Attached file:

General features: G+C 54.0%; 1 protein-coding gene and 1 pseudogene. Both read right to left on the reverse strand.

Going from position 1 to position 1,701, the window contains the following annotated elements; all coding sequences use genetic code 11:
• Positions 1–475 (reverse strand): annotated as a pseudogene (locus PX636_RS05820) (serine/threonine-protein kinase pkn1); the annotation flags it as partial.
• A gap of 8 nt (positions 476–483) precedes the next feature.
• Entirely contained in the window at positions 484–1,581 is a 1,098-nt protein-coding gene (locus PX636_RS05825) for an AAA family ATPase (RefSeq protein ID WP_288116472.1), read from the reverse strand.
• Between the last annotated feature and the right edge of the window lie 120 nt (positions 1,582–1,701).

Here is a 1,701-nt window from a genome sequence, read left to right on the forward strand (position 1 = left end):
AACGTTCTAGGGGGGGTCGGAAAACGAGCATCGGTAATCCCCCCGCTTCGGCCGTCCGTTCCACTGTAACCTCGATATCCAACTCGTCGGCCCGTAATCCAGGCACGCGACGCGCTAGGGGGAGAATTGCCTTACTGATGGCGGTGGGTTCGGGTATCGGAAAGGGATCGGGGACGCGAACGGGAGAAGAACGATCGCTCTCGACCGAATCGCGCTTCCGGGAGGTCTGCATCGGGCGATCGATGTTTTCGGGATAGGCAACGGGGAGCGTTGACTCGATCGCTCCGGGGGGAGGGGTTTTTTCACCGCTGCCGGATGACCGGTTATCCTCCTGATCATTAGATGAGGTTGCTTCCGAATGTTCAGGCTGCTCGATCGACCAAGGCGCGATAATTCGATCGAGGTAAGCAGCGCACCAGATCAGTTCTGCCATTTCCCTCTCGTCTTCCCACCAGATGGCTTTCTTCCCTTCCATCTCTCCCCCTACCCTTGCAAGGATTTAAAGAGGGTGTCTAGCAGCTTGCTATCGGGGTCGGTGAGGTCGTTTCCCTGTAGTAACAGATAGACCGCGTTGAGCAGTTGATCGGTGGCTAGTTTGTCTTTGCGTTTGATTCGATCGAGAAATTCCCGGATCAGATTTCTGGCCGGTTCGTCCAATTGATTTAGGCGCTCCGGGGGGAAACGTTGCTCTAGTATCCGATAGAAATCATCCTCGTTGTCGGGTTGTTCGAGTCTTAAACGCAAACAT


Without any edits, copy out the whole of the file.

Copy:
General features: G+C 54.0%; 1 protein-coding gene and 1 pseudogene. Both read right to left on the reverse strand.

Going from position 1 to position 1,701, the window contains the following annotated elements; all coding sequences use genetic code 11:
• Positions 1–475 (reverse strand): annotated as a pseudogene (locus PX636_RS05820) (serine/threonine-protein kinase pkn1); the annotation flags it as partial.
• A gap of 8 nt (positions 476–483) precedes the next feature.
• Entirely contained in the window at positions 484–1,581 is a 1,098-nt protein-coding gene (locus PX636_RS05825) for an AAA family ATPase (RefSeq protein ID WP_288116472.1), read from the reverse strand.
• Between the last annotated feature and the right edge of the window lie 120 nt (positions 1,582–1,701).

Here is a 1,701-nt window from a genome sequence, read left to right on the forward strand (position 1 = left end):
AACGTTCTAGGGGGGGTCGGAAAACGAGCATCGGTAATCCCCCCGCTTCGGCCGTCCGTTCCACTGTAACCTCGATATCCAACTCGTCGGCCCGTAATCCAGGCACGCGACGCGCTAGGGGGAGAATTGCCTTACTGATGGCGGTGGGTTCGGGTATCGGAAAGGGATCGGGGACGCGAACGGGAGAAGAACGATCGCTCTCGACCGAATCGCGCTTCCGGGAGGTCTGCATCGGGCGATCGATGTTTTCGGGATAGGCAACGGGGAGCGTTGACTCGATCGCTCCGGGGGGAGGGGTTTTTTCACCGCTGCCGGATGACCGGTTATCCTCCTGATCATTAGATGAGGTTGCTTCCGAATGTTCAGGCTGCTCGATCGACCAAGGCGCGATAATTCGATCGAGGTAAGCAGCGCACCAGATCAGTTCTGCCATTTCCCTCTCGTCTTCCCACCAGATGGCTTTCTTCCCTTCCATCTCTCCCCCTACCCTTGCAAGGATTTAAAGAGGGTGTCTAGCAGCTTGCTATCGGGGTCGGTGAGGTCGTTTCCCTGTAGTAACAGATAGACCGCGTTGAGCAGTTGATCGGTGGCTAGTTTGTCTTTGCGTTTGATTCGATCGAGAAATTCCCGGATCAGATTTCTGGCCGGTTCGTCCAATTGATTTAGGCGCTCCGGGGGGAAACGTTGCTCTAGTATCCGATAGAAATCATCCTCGTTGTCGGGTTGTTCGAGTCTTAAACGCAAACAT